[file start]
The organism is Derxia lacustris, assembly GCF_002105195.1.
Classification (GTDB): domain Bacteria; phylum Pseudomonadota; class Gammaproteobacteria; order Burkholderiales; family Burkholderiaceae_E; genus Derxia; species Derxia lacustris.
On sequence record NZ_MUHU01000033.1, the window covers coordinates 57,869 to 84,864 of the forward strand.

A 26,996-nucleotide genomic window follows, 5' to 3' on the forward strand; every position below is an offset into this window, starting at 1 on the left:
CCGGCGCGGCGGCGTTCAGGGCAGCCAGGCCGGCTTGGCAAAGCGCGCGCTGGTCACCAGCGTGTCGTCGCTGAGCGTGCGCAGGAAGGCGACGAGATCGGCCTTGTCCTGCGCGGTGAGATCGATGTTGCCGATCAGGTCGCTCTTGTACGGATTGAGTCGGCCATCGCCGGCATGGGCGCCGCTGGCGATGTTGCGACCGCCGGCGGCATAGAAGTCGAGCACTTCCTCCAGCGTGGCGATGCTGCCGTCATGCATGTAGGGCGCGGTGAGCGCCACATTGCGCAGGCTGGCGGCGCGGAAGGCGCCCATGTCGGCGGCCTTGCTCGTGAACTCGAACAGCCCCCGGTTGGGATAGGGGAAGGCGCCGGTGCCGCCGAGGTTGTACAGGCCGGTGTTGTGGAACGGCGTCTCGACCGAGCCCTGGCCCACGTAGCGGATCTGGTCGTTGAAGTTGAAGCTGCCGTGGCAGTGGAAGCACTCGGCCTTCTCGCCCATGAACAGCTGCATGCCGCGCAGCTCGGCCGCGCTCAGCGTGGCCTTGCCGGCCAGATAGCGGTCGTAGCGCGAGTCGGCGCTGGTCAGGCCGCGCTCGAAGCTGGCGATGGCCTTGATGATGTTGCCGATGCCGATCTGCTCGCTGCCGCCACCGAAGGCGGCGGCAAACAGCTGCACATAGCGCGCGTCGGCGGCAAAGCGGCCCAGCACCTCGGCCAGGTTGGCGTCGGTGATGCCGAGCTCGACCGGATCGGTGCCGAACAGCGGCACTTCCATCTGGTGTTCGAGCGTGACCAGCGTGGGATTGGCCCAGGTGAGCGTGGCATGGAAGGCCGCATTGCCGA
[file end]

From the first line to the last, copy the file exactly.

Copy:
The organism is Derxia lacustris, assembly GCF_002105195.1.
Classification (GTDB): domain Bacteria; phylum Pseudomonadota; class Gammaproteobacteria; order Burkholderiales; family Burkholderiaceae_E; genus Derxia; species Derxia lacustris.
On sequence record NZ_MUHU01000033.1, the window covers coordinates 57,869 to 84,864 of the forward strand.

A 26,996-nucleotide genomic window follows, 5' to 3' on the forward strand; every position below is an offset into this window, starting at 1 on the left:
CCGGCGCGGCGGCGTTCAGGGCAGCCAGGCCGGCTTGGCAAAGCGCGCGCTGGTCACCAGCGTGTCGTCGCTGAGCGTGCGCAGGAAGGCGACGAGATCGGCCTTGTCCTGCGCGGTGAGATCGATGTTGCCGATCAGGTCGCTCTTGTACGGATTGAGTCGGCCATCGCCGGCATGGGCGCCGCTGGCGATGTTGCGACCGCCGGCGGCATAGAAGTCGAGCACTTCCTCCAGCGTGGCGATGCTGCCGTCATGCATGTAGGGCGCGGTGAGCGCCACATTGCGCAGGCTGGCGGCGCGGAAGGCGCCCATGTCGGCGGCCTTGCTCGTGAACTCGAACAGCCCCCGGTTGGGATAGGGGAAGGCGCCGGTGCCGCCGAGGTTGTACAGGCCGGTGTTGTGGAACGGCGTCTCGACCGAGCCCTGGCCCACGTAGCGGATCTGGTCGTTGAAGTTGAAGCTGCCGTGGCAGTGGAAGCACTCGGCCTTCTCGCCCATGAACAGCTGCATGCCGCGCAGCTCGGCCGCGCTCAGCGTGGCCTTGCCGGCCAGATAGCGGTCGTAGCGCGAGTCGGCGCTGGTCAGGCCGCGCTCGAAGCTGGCGATGGCCTTGATGATGTTGCCGATGCCGATCTGCTCGCTGCCGCCACCGAAGGCGGCGGCAAACAGCTGCACATAGCGCGCGTCGGCGGCAAAGCGGCCCAGCACCTCGGCCAGGTTGGCGTCGGTGATGCCGAGCTCGACCGGATCGGTGCCGAACAGCGGCACTTCCATCTGGTGTTCGAGCGTGACCAGCGTGGGATTGGCCCAGGTGAGCGTGGCATGGAAGGCCGCATTGCCGA